Is there a more efficient way to achieve this painterly effect?

I saw this the other day, and pretty much fell in love with the style. I’ve been able to replicate most of it in Blender, and in doing so, I’ve come to realize that it’d be rather complicated, and overly expensive to use for more complex scenes. Having to deform multiple meshes, animating rotating empties to get the jiggle effect, and all that other good stuff would be rather time consuming.

Can I pull off a similar effect more simply?

Painting with Polygons on Vimeo

1 Like

Perhaps with a displacement map that animates from -1 to 1 with a high frequency and motion blur?

Or with several differnet displacements within a geometry nodes modifer. That would make it vasely easier to handle.


I set up a mapping node for the procedural, and keyframed location of the texture. It now jiggles, but I can’t seem to get motion blur to work on it, so I’m still struggling on through this.

Though I’d like to hear more about the geometry node setup. I’ve never used them before, and I couldn’t find any tutorials on it.

Okay, I’m bumping this because I can NOT get motion blur to cooperate with me. I’m uploading my Blend file. Tell me what I’m doing wrong.

Teapot.blend (2.0 MB)

After looking at your file and playing around a bit, it seems like the shader is only evaluated once per rendered frame level and is therefore not considered for the motion blur.

Creating the displacement with a displacement modifier or the geometry nodes does create motion blur though, so you might need to go that route.

But I couldn’t really achieve a good result with either methods.
The textures for the displacement modifier lack good transformation options (or at least I cant find them) to allow for some kind of repeating offset and the geometry nodes are still missing things like noise or at least attribute vector math to allow for more controlled deformation than random offset. :confused:

1 Like

I swapped the texture coordinate node with a Geometry node, and it ended up producing better results as far as deformation goes, but it still isn’t picking up any motion for me.

Out of curiosity, does 2.92’s geometry nodes support deformations, or is it just confined to coordinates and scattering at the moment?

On another note, I would use the displace modifier, but I’m not sure how to tie it to a scrolling texture.

I didn’t imagine things would be this complicated when I started this. But hey, on the bright side, I am learning a bunch.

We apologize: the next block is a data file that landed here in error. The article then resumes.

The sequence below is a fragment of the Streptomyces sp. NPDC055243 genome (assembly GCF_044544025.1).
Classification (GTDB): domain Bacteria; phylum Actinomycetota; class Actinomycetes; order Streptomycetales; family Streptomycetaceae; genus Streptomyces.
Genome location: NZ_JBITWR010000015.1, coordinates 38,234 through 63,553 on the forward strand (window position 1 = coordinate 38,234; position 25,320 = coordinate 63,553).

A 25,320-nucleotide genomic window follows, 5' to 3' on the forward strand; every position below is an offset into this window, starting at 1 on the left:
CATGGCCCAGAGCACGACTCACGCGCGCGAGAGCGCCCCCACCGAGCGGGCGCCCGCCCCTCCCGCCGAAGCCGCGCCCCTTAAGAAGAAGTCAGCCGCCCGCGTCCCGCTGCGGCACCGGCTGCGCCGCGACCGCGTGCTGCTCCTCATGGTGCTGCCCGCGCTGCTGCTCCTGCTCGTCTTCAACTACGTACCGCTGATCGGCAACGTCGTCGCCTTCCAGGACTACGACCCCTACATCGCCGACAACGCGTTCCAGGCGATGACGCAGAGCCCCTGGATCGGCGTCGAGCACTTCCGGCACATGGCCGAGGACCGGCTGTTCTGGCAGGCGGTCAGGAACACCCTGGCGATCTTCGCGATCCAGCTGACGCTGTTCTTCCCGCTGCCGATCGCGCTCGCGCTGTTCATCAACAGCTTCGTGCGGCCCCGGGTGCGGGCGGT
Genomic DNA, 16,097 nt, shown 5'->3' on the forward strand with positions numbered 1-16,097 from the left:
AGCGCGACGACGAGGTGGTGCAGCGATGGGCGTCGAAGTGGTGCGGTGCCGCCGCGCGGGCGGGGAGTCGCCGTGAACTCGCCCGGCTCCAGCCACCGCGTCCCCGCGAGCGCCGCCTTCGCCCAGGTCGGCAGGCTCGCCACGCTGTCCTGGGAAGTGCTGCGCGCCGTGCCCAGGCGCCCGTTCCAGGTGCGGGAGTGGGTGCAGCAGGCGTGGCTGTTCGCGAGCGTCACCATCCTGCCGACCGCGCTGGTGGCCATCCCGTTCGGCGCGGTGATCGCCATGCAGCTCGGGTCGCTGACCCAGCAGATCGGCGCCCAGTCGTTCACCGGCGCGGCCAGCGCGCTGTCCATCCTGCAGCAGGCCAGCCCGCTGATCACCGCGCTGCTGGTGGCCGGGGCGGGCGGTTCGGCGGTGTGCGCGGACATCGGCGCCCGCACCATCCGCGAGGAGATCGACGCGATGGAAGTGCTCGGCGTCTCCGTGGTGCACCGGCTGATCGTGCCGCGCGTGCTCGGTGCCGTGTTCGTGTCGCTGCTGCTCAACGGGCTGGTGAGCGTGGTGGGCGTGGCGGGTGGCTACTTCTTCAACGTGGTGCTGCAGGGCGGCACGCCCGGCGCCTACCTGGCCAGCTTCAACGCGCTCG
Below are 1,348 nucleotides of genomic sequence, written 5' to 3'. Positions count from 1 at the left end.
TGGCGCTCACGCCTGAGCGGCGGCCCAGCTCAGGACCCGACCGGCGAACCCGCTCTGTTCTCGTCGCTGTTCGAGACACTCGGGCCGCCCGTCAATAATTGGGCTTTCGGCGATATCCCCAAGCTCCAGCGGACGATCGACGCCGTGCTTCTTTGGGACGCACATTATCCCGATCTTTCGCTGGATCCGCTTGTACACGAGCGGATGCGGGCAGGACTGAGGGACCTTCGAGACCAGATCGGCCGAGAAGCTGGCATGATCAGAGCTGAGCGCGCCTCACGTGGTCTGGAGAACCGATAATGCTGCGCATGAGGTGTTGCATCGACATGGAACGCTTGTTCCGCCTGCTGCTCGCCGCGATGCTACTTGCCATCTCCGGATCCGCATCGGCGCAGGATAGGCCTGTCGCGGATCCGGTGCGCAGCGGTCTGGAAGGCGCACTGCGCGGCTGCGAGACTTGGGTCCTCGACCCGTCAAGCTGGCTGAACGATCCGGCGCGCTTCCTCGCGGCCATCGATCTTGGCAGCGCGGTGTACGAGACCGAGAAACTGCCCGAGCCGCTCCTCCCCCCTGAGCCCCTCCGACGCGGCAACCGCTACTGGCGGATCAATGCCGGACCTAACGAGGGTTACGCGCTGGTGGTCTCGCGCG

Geometry nodes do support deformation. Here is a setup I tried with your scene:


Teapot_geometry-nodes.blend (2.1 MB)

It’s just taking every vertex and gives it a random offset. The seed to create the random values is driven by the frame number so each frame there is a different deformation.

There aren’t noise functions or anything similar implemented into geometry nodes yet, so purely random values for each vertex is the closest I can think of.
I used a lower res teapot than you did. Because every vertex of the mesh is offset, the density of the mesh dictates the frequency of the bumps.


Interesting technique what the video shows. Thanks for sharing and thanks for the geometry nodes example. It occurs to me that with Shader to RGB node for Eevee you could also get an interesting cartoon style result:

Eevee and Grease Pencil should incorporate some way to easily achieve all these non-photo realistic effects.


Thanks for the example!

I played around with it for a bit, but couldn’t make the deformations smooth and broad enough. Since it’s working per-vertex, the end result is just too noisy to look good.

But on a lark, I decided to render out 4 frames, and combine them together in Photo to see if I could fake the motion blur there.

…turns out, I can! :smiley:

4 samples, a few transparency adjustments, and a levels layer later, and I got this:

That’s about what I wanted. It’s not perfect, but it’s pretty damn close to it. If only I could figure out how to do all inside of Blender.

@YAFU I’ve played with the Shader to RGB before. It can do some cool stuff, though I don’t think it’ll work for replicating this, because it’s the indistinct edges this effect produces that makes it so nice.

1 Like

Looks really nice already :slight_smile:

Another thing that came to mind was a technique the blender studio used for one of the settlers videos. They used stylized shaders and then re-rendered the video in blender with an additional node setup to add a painterly depth of field effect to it.
The breakdowns and files are freely available on the blender cloud. It’s not necessarily the effect of the video you posted, but maybe insightful, nonetheless:

1 Like

Okay, that’s pretty cool looking. I’ll play around with it tomorrow, see if I can fake a paintbrush stroke style effect with it.

I remember this effect from my Lightwave days and several others using a similar motionblur trick. Remember that the renderer in LW(Lightwave) is a raytracer and not a pathtracer( don’t know if that matters).
The trick was to use fractional frames(subframes) so you use like ten frames in between actual frames. Then you setup the displacement to animate between frame 1 & 2 and then setup a cycle(repeat) in the graph editor so it repeats every frame. By doing so the displacement looks the same on every frame and the motionblur smear out the effect so the geometry looks smooth. Then the rest is just shading(material) tweaks.
This should be possible with a dispacement modifier With a noise texture and a empty object animated over 1 frame and then cycle it and copy to all meshes.

1 Like